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Car can tell you when it needs help fast

Published July 23, 2010


Cars may be inanimate objects, but just like people, they display symptoms when they get sick. And as with humans, it’s important to know what is normal and shouldn’t cause concern, and what symptoms require a trip to the shop to keep your vehicle safe and working properly.

Keep in mind that this is only a partial list, and it’s never a dumb question if you don’t know the answer. If you suspect your vehicle isn’t acting normally, take it to a shop before a minor problem becomes a major one. It might be something you can ignore, but it could also be something that could jeopardize your safety if left untreated.

BRAKES: Lightly-rusted rotors are normal if the vehicle has been sitting. The rotors, also called brake discs, are the round metal discs visible through the spokes if you have alloy wheels (you probably can’t see them if your car has hubcaps).

Since the rotors depend on friction to work, they are bare metal, and so they can develop a light film of rust. This can happen as quickly as overnight if the weather is damp. Not to worry: it’ll rub off the first time you apply the brakes.

Be concerned if your brakes squeal or grind when applied, or if there’s a continuous squeaking noise that goes away when you press the pedal. Those indicate that your brake pads need replacement, and if you ignore them, you’ll eventually need to replace the rotors, too. Also see your shop if the car pulls to one side when braking, or if the brake pedal feels mushy or goes closer to the floor than it usually does.

WARNING LIGHTS: It’s normal for all of the warning lights in the instrument cluster to come on when you start the car; it’s part of the vehicle’s self-check.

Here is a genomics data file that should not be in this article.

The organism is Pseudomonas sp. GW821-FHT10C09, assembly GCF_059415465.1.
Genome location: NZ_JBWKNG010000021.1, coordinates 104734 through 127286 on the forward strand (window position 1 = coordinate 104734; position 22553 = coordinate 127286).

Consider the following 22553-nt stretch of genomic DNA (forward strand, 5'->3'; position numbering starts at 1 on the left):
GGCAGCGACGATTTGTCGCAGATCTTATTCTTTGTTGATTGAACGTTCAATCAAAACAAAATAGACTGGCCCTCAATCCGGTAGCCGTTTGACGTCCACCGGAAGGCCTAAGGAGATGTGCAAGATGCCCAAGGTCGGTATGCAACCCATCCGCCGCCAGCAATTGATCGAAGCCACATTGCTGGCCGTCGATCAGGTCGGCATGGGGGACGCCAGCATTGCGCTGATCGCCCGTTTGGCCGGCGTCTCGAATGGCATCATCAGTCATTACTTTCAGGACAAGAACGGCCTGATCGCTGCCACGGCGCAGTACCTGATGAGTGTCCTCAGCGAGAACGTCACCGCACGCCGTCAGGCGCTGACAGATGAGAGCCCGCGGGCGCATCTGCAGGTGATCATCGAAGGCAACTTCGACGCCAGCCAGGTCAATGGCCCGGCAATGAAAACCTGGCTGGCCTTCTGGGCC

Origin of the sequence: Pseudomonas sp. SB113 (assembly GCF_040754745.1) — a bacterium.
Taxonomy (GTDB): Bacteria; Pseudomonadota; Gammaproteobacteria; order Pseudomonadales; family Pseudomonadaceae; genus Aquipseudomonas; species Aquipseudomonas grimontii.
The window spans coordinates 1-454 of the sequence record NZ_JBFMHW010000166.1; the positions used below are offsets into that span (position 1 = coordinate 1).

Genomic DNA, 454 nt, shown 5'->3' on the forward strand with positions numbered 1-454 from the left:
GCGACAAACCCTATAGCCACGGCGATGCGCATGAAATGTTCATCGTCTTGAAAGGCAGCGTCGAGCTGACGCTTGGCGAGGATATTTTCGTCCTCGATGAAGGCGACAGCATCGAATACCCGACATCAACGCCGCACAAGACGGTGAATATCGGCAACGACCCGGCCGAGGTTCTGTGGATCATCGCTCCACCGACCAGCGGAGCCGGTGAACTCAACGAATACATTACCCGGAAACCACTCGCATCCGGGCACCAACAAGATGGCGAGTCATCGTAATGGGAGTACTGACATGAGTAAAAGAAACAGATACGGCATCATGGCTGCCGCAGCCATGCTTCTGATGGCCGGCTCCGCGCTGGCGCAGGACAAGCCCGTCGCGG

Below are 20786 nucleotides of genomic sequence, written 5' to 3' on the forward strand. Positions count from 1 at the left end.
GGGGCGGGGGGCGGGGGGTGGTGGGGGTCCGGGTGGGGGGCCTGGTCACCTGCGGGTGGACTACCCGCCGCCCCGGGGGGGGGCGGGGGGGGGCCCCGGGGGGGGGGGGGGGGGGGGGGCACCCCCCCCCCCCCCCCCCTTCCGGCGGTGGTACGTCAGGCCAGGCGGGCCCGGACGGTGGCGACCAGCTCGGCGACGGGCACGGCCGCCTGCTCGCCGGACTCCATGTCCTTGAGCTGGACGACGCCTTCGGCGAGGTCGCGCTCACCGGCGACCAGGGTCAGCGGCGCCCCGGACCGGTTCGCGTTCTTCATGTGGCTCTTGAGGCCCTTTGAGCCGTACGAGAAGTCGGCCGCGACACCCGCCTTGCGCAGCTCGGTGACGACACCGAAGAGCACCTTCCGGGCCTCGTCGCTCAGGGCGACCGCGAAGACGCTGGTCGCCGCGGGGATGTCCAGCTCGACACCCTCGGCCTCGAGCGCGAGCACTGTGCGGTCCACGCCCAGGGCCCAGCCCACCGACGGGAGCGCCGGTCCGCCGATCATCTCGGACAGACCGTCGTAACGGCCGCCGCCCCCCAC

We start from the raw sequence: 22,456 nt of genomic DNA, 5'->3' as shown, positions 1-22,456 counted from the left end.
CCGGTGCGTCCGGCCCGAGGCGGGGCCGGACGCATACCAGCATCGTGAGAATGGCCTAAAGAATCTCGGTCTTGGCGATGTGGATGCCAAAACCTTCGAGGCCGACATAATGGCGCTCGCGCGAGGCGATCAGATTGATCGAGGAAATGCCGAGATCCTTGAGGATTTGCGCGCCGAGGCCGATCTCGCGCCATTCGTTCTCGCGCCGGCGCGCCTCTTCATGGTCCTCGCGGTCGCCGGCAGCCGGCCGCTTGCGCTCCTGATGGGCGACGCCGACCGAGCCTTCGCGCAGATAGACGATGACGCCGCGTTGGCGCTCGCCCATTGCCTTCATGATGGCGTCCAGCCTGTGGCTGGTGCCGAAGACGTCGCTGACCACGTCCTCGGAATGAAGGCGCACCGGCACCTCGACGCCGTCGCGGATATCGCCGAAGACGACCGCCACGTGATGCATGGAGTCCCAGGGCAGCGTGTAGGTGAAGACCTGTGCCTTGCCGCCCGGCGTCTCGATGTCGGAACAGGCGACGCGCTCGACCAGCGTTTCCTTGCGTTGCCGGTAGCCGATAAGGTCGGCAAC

Be concerned if one stays on, or comes on while you’re driving. The lights alert you to problems such as oil pressure or engine temperature. Your owner’s manual will tell you what each one means and what to do. In some cases, such as oil pressure, you need to turn the engine off quickly to avoid major damage.

EXHAUST SMOKE: It’s normal to see white exhaust coming out of the tailpipe when you first start the engine in cool weather. That’s condensation in the system being forced out.

Be concerned if you see white smoke when the engine has warmed up, which could indicate antifreeze leaking into the engine. Also watch for blue smoke, which means the engine is burning oil, or black smoke, if it’s getting too much gasoline.

POWER STEERING: It’s normal to hear a squealing noise when you turn and hold the steering wheel all the way to the left or right. However, you shouldn’t do this: it’s the system telling you that you’ve turned it too far.

It isn’t normal to hear squealing when you’re turning the wheel normally, or if it takes more effort to turn the wheel than it usually does. This can indicate that your power steering fluid is low, or there’s a problem with the pump.

TEMPERATURE GAUGE: If your car has a gauge, instead of just a warning light, it’s normal for the needle to rise slightly when you’re in stop-and-go traffic, especially on a hot day. It may also rise slightly if you’re pulling a trailer.

It isn’t normal for the gauge to go into the red warning zone at any time, or for the temperature warning light to come on. This can indicate an abnormally high engine temperature, usually caused by lack of coolant, which can damage your engine if you don’t turn it off as soon as possible.

PUDDLES: When you’re using the air conditioning, it’s normal to see a puddle of water, or water dripping under the car, usually on the passenger side close to the front door. That’s just condensation forming on the air conditioning condenser.

It’s not normal to see fluids dripping anywhere else. The colour can indicate the type of fluid: black or brown for oil, green or pink for coolant, or red for transmission fluid. If you have a black asphalt driveway, it can sometimes be difficult to see the exact colour. If so, try parking over a piece of cardboard, and then take the stained cardboard to the repair shop, which will help the technician identify the fluid and where it’s leaking.

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